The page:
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Dedalus Offline
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Teaching - February 27th 2012, 10:34 PM

I've had a sudden burst of enthusiasm about a career, after feeling like shit lately. I'm currently doing an MA in Classics and have had, and always wanted, to go on to a PhD and lecture at university level. I can only do it with a studentship (i.e. fees paid and a maintenance grant to live on). One of the universities I applied to didn't offer me a studentship and I find it hard to believe that any of the others will, which I'm waiting on.

But I've had thoughts on other possibilities, and teaching second level at school could be a possibility. I had hated school with a passion and only really began to enjoy life once I went to university. I'd always seen teaching as a horrible career given my experiences at school, and that it would admit defeat as its the easy route to take when you're in the humanities. Added to that is the fact that I had always thought it would be soul-destroying given that lecturing at university would also allow me to publish and be active in the field of my discipline, and to engage with students on a level you can't at school.

But I've been thinking. I want to live in Dublin and lecturing doesn't provide that possibility with so few jobs available, whilst teaching does. And Dublin has so many single sex schools and the schools in general wouldn't be like the one I went to. If I could teach at a girls' Convent school in south city Dublin, that would be ideal. And I shouldn't worry about publishing, because I already have an article being published in Classics, and I have another two I'm preparing - and thats before I even have my MA, and what's to stop me from continuing that if I were a second-level teacher? I could still speak at conferences like I am doing.

And teaching too would almost guarantee me a place in Dublin - at least long-term wise. And I could be involved with my old university in Dublin, because the staff (who I'm still in contact with) liked me very much and have always said I'm welcome there. And I could still run workshops in the evening and teach Ancient Greek to the undergrads in evenings like I had planned to, if I were accepted for a PhD there (which I still have to fill out the application for).

So, teaching isn't that bad is it? It won't cut off everything I want to do, and it could be rewarding, right?

I won't go into the details of why I hated school, but it felt like I wasn't being taught but just fed information in a horrible environment where everyone hated each other and people were so incredibly small-minded.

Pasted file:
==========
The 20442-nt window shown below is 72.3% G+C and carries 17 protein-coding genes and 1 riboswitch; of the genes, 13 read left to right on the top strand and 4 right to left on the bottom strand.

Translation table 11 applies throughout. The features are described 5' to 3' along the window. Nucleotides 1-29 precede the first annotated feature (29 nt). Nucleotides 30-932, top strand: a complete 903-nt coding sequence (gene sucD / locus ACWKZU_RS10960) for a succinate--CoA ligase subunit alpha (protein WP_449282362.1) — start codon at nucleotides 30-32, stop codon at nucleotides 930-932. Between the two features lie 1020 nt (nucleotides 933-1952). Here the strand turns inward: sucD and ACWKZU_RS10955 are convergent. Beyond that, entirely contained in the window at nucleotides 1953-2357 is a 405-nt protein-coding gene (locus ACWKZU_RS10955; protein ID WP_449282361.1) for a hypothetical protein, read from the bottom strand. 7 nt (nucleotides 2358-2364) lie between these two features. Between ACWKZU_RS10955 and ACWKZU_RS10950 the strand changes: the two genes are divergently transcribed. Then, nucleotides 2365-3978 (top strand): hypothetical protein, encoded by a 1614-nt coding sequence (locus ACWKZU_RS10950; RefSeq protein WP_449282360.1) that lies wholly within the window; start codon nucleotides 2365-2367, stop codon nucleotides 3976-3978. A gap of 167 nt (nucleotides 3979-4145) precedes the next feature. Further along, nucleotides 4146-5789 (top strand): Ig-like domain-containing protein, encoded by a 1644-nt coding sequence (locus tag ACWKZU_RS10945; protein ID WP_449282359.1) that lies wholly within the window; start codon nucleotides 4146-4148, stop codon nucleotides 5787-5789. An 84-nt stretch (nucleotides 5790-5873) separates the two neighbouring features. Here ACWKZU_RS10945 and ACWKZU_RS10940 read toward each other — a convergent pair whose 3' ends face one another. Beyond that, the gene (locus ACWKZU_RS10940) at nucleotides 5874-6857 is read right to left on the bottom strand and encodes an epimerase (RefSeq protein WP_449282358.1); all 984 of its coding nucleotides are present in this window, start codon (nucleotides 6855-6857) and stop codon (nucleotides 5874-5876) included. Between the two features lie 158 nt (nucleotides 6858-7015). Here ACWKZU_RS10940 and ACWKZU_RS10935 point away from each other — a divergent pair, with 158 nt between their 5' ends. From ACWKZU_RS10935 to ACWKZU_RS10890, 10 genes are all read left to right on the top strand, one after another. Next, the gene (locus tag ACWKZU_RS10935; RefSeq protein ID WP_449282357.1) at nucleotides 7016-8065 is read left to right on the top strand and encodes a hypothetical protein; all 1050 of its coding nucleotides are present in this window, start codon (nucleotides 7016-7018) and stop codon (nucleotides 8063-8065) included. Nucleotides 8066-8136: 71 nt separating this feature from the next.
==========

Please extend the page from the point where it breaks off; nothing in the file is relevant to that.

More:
Its a good idea isn't it, as a back up plan?
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Re: Teaching - February 27th 2012, 10:56 PM

That's a great back-up plan. It's really good to see that you've thought this through and weighed the pros and cons of teaching. If you think it'll be a good fit for you, then go for it. Good luck with whatever you choose.

wanderlust consumed her;
foreign hearts & exotic minds compelled her.
she had a gypsy soul
and a vibrant heart for the unknown.
-d. marie
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Re: Teaching - February 28th 2012, 07:18 AM

Forgive my ignorance but I've always thought there were few careers of Classics that did not involve teaching or publishing. It seems like a very good back-up plan, especially given your negative experiences in school as a motivating factor to ensures the students you teach have the greatest positive experience possible. Since you currently give conferences you have experience with presenting and explaining to an audience, which is vital for a teacher or professor.

One way you can practice teaching at a school is to explain the concepts to someone who has very little background. Currently, in one of my biomedical research courses, students give 20-25 minute long presentations about particular topics. My cousin is in her 1st year at community college studying some biology and I've found when I help her with some concepts, I have to explain it at a much simpler level, it can be surprisingly difficult and sometimes frustrating. It's just a heads-up of something you have to be good at, otherwise only the bright students may understand while the rest have a deer-in-the-headlights look.

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